Al-Akhbar reporter held and interrogated illegally by defence ministry
|Publisher||Reporters Without Borders|
|Publication Date||13 August 2010|
|Cite as||Reporters Without Borders, Al-Akhbar reporter held and interrogated illegally by defence ministry, 13 August 2010, available at: http://www.refworld.org/docid/4c69016712.html [accessed 18 December 2014]|
|Disclaimer||This is not a UNHCR publication. UNHCR is not responsible for, nor does it necessarily endorse, its content. Any views expressed are solely those of the author or publisher and do not necessarily reflect those of UNHCR, the United Nations or its Member States.|
The detention and interrogation of Hassan Allek, a reporter for the daily Al-Akhbar, by the defence ministry on 11 August were flagrant violations of media law, Reporters Without Borders said. They were prompted by a story by Allek that certain Lebanese government and military officials were cooperating with the Israeli intelligence services.
Summoned to the defence ministry headquarters in mid-morning, Allek was taken into custody, interrogated by intelligence officers for several hours and finally released at the end of the afternoon. His interrogators tried in vain to get Allek to reveal his sources for the report. Allek's lawyer was not allowed to attend.
"Allek's detention and interrogation were conducted in a completely arbitrary and illegal manner," Reporters Without Borders said. "At the same time, the defence minister's threats against him and the entire media profession raise doubts about a readiness to respect the rule of law on the part of those who are supposed to uphold it. This is disturbing for press freedom in Lebanon."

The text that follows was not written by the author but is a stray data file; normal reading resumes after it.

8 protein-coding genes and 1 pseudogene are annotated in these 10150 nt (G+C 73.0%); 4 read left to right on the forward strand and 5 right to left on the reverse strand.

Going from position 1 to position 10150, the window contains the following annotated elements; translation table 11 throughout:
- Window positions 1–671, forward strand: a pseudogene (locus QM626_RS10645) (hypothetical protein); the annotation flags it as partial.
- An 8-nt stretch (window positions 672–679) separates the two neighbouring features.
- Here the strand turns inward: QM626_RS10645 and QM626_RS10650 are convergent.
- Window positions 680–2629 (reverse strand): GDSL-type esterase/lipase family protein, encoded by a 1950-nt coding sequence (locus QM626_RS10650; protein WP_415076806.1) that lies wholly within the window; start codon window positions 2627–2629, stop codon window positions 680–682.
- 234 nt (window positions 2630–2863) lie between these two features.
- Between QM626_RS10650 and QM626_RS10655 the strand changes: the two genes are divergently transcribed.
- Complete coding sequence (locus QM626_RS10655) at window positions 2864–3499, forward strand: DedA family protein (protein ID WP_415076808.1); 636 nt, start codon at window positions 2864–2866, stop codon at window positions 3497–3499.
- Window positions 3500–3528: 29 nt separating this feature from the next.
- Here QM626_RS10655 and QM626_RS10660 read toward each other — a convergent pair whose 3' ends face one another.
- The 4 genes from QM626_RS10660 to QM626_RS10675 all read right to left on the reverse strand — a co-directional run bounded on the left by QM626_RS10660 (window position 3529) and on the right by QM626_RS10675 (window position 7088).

While Allek was still being interrogated, defence minister Elias Murr gave a news conference in the middle of the afternoon in which he announced that Allek would be charged with defamation and disseminating false information and warned that the same charges would be brought against any other journalist who made similar allegations against senior army officers on active duty.
The procedure used with Allek was illegal under Lebanon's 1974 decree-law on press freedom, which requires that any journalist suspected of defamation or reporting false information be interrogated before a judge and in the presence of his lawyer. Allek was not taken before a judge prior to his interrogation and no legal proceedings had been initiated when the defence minister made his public accusations against him.